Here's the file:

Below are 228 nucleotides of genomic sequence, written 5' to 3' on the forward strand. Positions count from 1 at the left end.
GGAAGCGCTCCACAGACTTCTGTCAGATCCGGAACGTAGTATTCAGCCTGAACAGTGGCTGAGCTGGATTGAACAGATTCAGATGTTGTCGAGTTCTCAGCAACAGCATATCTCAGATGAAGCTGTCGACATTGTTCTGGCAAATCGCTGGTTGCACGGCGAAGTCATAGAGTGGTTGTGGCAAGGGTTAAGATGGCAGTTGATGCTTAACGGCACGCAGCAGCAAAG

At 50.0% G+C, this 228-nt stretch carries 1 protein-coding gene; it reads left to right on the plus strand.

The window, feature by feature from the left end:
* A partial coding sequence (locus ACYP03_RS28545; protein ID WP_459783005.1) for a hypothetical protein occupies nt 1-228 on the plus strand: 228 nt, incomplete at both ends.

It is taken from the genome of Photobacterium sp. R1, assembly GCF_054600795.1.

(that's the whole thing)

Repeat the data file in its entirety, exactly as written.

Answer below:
Below are 228 nucleotides of genomic sequence, written 5' to 3' on the forward strand. Positions count from 1 at the left end.
GGAAGCGCTCCACAGACTTCTGTCAGATCCGGAACGTAGTATTCAGCCTGAACAGTGGCTGAGCTGGATTGAACAGATTCAGATGTTGTCGAGTTCTCAGCAACAGCATATCTCAGATGAAGCTGTCGACATTGTTCTGGCAAATCGCTGGTTGCACGGCGAAGTCATAGAGTGGTTGTGGCAAGGGTTAAGATGGCAGTTGATGCTTAACGGCACGCAGCAGCAAAG

At 50.0% G+C, this 228-nt stretch carries 1 protein-coding gene; it reads left to right on the plus strand.

The window, feature by feature from the left end:
* A partial coding sequence (locus ACYP03_RS28545; protein ID WP_459783005.1) for a hypothetical protein occupies nt 1-228 on the plus strand: 228 nt, incomplete at both ends.

It is taken from the genome of Photobacterium sp. R1, assembly GCF_054600795.1.